Molecular Ecology of the Rhizosphere

research group Prof. Dr. Joost T. van Dongen



Plant continuously observe their environment and adjust their molecular, physiological and biochemical behavior according to the triggers that are perceived. Our research group investigates the sensing and signaling cascades that are induced by various environmental triggers to unravel the adaptive response mechanism that allow plants to survive under a wide variety of conditions. We mainly focus on the underground environment, i.e. investigating signals perceived by roots. However, by doing so we consider above-ground responses being equally important for survival.

Low-oxygen perception and concomitant adaptive responses is one of the topics that we investigate. We are working to elucidate the molecular mechanism of oxygen sensing as well as the regulation of primary energy metabolism that is induced by this.

Soil salinity is a major limitation to the performance of many agricultural crops. We are interested in how the initial salt stress signal perceived by the root is translated into a transcriptional response and the resulting biochemical and physiological acclimation at the whole-plant level.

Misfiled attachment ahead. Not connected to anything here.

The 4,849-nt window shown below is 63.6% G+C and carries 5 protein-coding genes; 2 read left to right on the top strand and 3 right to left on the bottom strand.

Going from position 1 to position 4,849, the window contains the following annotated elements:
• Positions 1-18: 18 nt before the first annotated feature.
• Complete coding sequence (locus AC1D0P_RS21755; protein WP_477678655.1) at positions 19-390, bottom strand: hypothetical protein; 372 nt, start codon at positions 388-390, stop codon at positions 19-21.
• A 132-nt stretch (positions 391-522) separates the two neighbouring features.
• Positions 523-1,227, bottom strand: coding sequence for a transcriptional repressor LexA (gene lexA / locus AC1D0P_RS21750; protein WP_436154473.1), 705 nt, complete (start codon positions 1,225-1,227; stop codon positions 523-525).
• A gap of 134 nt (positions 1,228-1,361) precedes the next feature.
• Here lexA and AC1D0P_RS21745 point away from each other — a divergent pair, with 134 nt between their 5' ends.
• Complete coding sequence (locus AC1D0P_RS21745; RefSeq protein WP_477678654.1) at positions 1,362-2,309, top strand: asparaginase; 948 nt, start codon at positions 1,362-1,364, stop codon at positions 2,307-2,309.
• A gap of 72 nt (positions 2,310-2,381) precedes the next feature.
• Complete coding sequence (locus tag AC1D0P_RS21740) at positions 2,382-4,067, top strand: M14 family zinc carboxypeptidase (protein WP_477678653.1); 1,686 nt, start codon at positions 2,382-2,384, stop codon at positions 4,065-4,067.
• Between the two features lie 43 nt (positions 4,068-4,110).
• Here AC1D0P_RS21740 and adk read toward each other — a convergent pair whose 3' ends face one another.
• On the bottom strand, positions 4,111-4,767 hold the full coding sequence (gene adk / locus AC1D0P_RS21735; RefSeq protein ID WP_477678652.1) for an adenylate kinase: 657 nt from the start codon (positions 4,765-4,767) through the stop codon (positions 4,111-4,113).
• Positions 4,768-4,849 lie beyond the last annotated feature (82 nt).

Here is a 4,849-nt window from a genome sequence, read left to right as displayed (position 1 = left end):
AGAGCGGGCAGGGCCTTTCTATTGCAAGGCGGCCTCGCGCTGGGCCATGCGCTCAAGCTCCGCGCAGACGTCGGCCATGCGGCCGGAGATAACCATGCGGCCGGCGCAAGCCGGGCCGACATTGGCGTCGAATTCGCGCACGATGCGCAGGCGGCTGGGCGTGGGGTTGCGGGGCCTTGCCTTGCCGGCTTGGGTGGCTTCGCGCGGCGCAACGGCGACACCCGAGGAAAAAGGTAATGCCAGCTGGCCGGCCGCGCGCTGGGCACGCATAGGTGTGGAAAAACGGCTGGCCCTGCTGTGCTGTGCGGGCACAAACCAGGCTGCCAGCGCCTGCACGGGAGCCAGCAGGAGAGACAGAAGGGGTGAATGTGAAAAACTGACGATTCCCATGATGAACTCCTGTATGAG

There is growing awareness that plant growth strongly benefits from the bacterial community that is growing inside and around the roots. We perform experiments to decipher the interaction between these organisms that ultimately lead to plant growth promotion.

Control of molecular responses is mediated via the regulation of gene expression and translation. Moreover, a growing body of evidence shows that also the controlled degradation of proteins can play a pivotal role in the sensing and signaling pathway in response to environmental stress. We are working to reveal the role of the N-end rule for proteasomal protein degradation as a tool to mediate stress responses in plants.

Understanding of plant growth and development is a fundamental aspect of biology. Leaf development is under genetic control, but strongly influenced by environmental factors. We aim at understanding transcriptional networks that underlie leaf development, with specific emphasis on expansion growth and senescence.

On the following web-pages, you can find more detailed information about our various research projects and the scientists that are involved. Please don’t hesitate to contact any of us if you would like to obtain more information, or if you would like to join us in one of these projects.